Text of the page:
The Internet of Things has turned the world into a chip-hungry monster writes Satyen K. Bordoloi on, what is kind of, its 40th anniversary

In 1982, students and faculty at the Computer Science Department at Carnegie Mellon University (CMU) faced a peculiar irritation. After their department was expanded, offices moved away from a coke vending machine popular with caffeine-addict programmers. Now they had to walk three floors down to get a coke, often to find it empty or worse: pay and get warm coke.

A few of them got together, installed micro-switches to “sense how many bottles were present in each of its six columns” and how long it’s been there (to determine coldness), and connected it to the local ARPANET (Internet’s big daddy). One had to type “finger coke@cmua” at any connected computer on campus to know of the availability and coldness of the cokes in the machine.

40 years ago a coke-vending machine became the first IoT device in the world (Image: Wikipedia)

They didn’t know this then, but what they had innocently done, would later become known as the Internet of Things (IoT) and affect most of the world, from devices to GDPs of nations.

The term Internet of Things, is first said to have been used by Peter T. Lewis in a speech in 1985 where he is supposed to have said, “The Internet of Things, or IoT, is the integration of people, processes and technology with connectable devices and sensors to enable remote monitoring, status, manipulation and evaluation of trends of such devices.” Though a source confirms this, it is doubtful because first the entire speech is unavailable anywhere and secondly internet’s founder Tim Berners-Lee was still four years away from making and running the architecture of the internet.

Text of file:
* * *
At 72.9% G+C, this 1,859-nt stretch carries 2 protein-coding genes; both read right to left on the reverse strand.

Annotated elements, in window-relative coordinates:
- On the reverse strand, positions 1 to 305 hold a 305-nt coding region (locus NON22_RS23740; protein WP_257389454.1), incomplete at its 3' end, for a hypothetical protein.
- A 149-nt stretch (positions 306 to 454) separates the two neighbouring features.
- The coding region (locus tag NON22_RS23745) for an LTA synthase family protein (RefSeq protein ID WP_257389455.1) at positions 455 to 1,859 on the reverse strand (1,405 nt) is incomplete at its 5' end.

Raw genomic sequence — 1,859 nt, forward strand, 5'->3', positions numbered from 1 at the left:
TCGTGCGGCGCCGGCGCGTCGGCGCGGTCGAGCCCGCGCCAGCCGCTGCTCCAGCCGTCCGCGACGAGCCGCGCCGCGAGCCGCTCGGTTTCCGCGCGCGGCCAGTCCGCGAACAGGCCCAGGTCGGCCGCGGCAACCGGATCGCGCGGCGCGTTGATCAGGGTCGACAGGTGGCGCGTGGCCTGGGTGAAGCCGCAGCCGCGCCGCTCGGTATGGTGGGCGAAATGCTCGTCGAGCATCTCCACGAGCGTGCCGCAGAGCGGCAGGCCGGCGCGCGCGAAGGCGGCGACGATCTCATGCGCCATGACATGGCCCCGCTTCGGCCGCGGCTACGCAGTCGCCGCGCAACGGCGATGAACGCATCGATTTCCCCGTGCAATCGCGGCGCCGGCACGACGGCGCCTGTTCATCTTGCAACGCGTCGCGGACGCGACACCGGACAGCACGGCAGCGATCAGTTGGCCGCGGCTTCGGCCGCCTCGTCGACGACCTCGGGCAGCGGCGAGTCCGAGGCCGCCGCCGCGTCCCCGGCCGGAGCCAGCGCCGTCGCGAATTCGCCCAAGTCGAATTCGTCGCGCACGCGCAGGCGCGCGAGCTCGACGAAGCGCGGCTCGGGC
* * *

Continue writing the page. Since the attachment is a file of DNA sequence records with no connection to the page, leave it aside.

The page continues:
However, what the sentence attributed to him and what the coke machine at CMU did, is the essence of IoT that turns 40 years old this year. Yet the general public and even governments – evidenced by their bad policies – seem confused about what it is, and what it does.

To explain it simply, IoT is a broad term used to define things and devices that uses the internet or other networks to exchange data and information. Thus, the coke vending machine is IoT, but the connection your remote has with your TV isn’t because there is no exchange of data back and forth.

The coke machine used simple micro-switches. Today’s devices require complicated chips with connectivity like wi-fi and Bluetooth to do a single or an array of tasks. Today we have advanced so much that almost anything we can think of, can be connected to a network.

Take household appliances. The TV has been ‘smart’ for a decade and a half now. What about fans, fridges, ACs, lights, shower systems, house locks, et cetera? You’ll be surprised but these were the first things conceptualised in the 1990s as part of a smart home IoT system. Today you even have shirts, diapers, shoes, commodes, and almost any ‘thing’ you can think of, coming under the purview of IoT.

A smart toilet seat that measures blood pressure, weight, pulse and oxygen levels (Image: Wikipedia)